SWIFTON, AR (KAIT) - A local landmark for the past 59 years, Bob Kings' "King of Clubs" burned to the ground early Monday morning.
Region 8 News visited the site and learned new details on the clubs final hours and it's remarkable history.
Club operator Brian Drost said when he and his wife locked up about 10:30. Every thing seemed fine..and then the phone rang.
"About a quarter to 2 this morning our son who works for Jackson County woke us up and we got up here and stayed for about an hour and it was still going."
The building still smolders while beer cans and kegs explode making it too dangerous right now to determine the cause of the fire. In the rubble you could see chair and table frames. The charred remnants of the pool tables and the twisted corrugated metal roofing that had covered the building. A savage fire no doubt but this fire destroyed more than just a building. It destroyed history.
It was more than just a place to have a cold beer. It was an historic landmark.
Drost, "Some of the greats started out here."
I spoke with Rock and Roller Sonny Burgess on the phone. He told me he and his band had first played there in 1954. The clubs' 60th anniversary was planned for 2011.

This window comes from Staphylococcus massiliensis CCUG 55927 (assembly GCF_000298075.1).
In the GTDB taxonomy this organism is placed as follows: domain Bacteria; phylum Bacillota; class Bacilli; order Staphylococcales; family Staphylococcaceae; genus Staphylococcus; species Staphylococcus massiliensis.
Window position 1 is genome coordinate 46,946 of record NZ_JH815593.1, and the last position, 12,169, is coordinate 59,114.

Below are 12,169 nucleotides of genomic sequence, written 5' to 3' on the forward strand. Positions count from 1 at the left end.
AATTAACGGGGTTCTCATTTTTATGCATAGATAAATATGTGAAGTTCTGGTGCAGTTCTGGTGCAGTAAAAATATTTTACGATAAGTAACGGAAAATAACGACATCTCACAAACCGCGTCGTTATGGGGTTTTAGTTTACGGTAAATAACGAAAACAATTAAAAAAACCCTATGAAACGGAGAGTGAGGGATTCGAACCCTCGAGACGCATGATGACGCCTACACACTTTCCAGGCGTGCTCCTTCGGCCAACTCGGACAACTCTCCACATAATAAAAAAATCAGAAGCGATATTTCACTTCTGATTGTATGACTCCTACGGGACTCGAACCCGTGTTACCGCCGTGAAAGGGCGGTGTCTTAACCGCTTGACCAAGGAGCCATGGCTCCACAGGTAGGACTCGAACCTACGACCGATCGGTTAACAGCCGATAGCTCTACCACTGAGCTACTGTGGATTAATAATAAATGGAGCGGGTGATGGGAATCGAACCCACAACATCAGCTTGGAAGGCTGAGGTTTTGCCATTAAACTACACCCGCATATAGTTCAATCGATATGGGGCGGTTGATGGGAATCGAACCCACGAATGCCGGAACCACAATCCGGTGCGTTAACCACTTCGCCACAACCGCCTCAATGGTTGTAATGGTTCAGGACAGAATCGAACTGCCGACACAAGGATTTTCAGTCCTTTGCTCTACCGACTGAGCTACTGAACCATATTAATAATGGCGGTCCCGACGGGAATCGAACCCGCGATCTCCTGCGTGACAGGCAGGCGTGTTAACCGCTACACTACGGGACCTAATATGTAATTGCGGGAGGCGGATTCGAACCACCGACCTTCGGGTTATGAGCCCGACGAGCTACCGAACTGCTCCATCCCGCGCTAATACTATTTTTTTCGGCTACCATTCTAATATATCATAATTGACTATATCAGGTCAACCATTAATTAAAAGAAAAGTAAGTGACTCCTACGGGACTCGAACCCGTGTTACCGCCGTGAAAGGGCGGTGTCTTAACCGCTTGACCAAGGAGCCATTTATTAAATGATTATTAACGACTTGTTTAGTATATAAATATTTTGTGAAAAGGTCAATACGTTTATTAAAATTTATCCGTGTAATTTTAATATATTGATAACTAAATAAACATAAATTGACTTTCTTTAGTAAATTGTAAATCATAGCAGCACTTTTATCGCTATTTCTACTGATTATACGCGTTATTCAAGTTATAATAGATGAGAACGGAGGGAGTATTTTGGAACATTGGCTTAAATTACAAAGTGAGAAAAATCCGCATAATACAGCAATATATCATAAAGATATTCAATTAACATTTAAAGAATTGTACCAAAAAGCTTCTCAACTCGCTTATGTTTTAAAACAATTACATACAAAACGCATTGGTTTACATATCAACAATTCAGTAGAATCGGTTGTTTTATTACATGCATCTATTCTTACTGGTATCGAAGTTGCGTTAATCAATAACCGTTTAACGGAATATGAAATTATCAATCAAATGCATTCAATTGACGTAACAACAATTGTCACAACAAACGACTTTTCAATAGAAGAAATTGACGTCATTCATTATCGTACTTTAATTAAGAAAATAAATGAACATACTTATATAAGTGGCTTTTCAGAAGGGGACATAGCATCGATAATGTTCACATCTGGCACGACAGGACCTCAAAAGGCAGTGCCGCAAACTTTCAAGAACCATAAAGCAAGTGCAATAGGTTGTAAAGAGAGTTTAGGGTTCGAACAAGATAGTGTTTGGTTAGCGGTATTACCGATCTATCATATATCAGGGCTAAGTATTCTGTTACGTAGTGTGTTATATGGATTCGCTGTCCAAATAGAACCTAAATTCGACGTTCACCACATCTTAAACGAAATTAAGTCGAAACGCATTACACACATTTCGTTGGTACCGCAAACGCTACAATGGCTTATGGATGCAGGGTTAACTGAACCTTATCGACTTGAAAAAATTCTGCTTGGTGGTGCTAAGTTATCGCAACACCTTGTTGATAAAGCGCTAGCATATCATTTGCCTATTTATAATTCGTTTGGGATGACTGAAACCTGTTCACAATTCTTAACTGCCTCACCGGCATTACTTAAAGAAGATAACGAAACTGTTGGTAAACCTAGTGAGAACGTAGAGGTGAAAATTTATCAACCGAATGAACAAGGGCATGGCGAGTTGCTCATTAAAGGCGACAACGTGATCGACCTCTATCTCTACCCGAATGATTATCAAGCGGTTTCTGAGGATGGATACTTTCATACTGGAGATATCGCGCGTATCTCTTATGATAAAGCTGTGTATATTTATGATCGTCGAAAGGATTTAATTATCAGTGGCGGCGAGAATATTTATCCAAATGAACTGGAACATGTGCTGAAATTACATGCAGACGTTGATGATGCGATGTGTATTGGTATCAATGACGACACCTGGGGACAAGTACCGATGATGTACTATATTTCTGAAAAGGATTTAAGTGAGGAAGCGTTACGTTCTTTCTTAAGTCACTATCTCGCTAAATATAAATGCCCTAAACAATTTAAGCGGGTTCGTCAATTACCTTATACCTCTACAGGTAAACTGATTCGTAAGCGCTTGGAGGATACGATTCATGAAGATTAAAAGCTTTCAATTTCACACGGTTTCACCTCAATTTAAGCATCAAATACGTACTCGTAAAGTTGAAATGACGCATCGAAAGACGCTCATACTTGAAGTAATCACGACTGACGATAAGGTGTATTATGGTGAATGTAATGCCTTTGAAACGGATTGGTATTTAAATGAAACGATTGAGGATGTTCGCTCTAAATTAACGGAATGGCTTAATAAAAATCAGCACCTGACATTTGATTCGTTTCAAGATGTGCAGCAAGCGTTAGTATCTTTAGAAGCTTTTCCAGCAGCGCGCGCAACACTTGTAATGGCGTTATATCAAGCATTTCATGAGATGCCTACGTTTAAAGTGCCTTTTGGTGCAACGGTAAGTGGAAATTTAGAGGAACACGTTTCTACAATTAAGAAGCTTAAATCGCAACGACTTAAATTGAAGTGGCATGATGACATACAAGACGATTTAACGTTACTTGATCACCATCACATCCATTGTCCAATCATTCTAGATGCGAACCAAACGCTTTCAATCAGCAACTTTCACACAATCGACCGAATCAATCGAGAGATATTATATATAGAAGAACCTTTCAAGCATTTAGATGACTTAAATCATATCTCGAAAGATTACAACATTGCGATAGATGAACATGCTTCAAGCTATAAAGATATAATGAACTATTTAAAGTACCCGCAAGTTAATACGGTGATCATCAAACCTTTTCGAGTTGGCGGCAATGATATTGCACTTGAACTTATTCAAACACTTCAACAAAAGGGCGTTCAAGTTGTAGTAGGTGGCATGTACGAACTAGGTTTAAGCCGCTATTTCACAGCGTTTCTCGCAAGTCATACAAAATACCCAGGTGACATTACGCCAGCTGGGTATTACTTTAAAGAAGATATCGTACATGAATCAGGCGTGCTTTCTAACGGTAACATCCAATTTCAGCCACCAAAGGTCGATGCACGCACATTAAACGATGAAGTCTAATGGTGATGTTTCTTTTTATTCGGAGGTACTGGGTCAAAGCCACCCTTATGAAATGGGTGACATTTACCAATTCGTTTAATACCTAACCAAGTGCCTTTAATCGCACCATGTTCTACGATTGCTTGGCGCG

J.R. Rogers told me the roll call list of performers reads like a Who's Who of Rock and Roll. "Elvis Presley, Johnny Cash, Conway Twitty, Jerry Lee Lewis, Carl Perkins, Sonny Burgess, Billy Lee Riley. All of them started right here. "
The walls were covered with pictures of everyone who had played there. Priceless Mementos burnt up in a matter of minutes. Including a wall dedicated to the former owner, Bob King.
Drost, "Everybody that had come through that had autographed something for Bob or his wife Evelyn we hung up over there. A lot of things over the years."
Have they found anything salvageable?
Drost, "We've looked from the outside here. It's still too hot to get in there. But from the looks of it out here there's nothing. There's not a thing."
Even though the last of the original clubs is now gone J.R. Rogers says the spirit and musical accomplishments that occurred in the old building along the Rock and Roll Highway will live on.
"I hate to see the building gone but it don't diminish from the fact of what happened right here in NorthEast Arkansas."